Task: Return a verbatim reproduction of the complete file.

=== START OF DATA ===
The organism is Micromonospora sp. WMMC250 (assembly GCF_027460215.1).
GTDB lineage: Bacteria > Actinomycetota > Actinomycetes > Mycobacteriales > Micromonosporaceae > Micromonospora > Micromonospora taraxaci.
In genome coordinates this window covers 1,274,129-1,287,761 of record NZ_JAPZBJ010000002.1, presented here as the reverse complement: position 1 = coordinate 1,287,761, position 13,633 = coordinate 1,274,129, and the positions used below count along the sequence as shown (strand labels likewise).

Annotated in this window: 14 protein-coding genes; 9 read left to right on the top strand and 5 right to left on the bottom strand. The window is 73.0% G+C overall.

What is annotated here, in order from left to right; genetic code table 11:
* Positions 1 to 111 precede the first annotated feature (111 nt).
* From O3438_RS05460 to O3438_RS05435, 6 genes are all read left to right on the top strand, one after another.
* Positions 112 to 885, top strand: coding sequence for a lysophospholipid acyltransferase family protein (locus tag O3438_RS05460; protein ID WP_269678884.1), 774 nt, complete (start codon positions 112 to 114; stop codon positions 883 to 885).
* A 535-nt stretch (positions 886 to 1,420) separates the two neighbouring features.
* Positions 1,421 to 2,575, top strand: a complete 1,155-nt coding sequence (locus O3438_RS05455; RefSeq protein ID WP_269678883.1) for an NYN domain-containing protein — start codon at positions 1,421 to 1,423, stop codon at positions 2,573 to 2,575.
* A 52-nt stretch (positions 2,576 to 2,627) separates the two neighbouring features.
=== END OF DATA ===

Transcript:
The organism is Micromonospora sp. WMMC250 (assembly GCF_027460215.1).
GTDB lineage: Bacteria > Actinomycetota > Actinomycetes > Mycobacteriales > Micromonosporaceae > Micromonospora > Micromonospora taraxaci.
In genome coordinates this window covers 1,274,129-1,287,761 of record NZ_JAPZBJ010000002.1, presented here as the reverse complement: position 1 = coordinate 1,287,761, position 13,633 = coordinate 1,274,129, and the positions used below count along the sequence as shown (strand labels likewise).

Annotated in this window: 14 protein-coding genes; 9 read left to right on the top strand and 5 right to left on the bottom strand. The window is 73.0% G+C overall.

What is annotated here, in order from left to right; genetic code table 11:
* Positions 1 to 111 precede the first annotated feature (111 nt).
* From O3438_RS05460 to O3438_RS05435, 6 genes are all read left to right on the top strand, one after another.
* Positions 112 to 885, top strand: coding sequence for a lysophospholipid acyltransferase family protein (locus tag O3438_RS05460; protein ID WP_269678884.1), 774 nt, complete (start codon positions 112 to 114; stop codon positions 883 to 885).
* A 535-nt stretch (positions 886 to 1,420) separates the two neighbouring features.
* Positions 1,421 to 2,575, top strand: a complete 1,155-nt coding sequence (locus O3438_RS05455; RefSeq protein ID WP_269678883.1) for an NYN domain-containing protein — start codon at positions 1,421 to 1,423, stop codon at positions 2,573 to 2,575.
* A 52-nt stretch (positions 2,576 to 2,627) separates the two neighbouring features.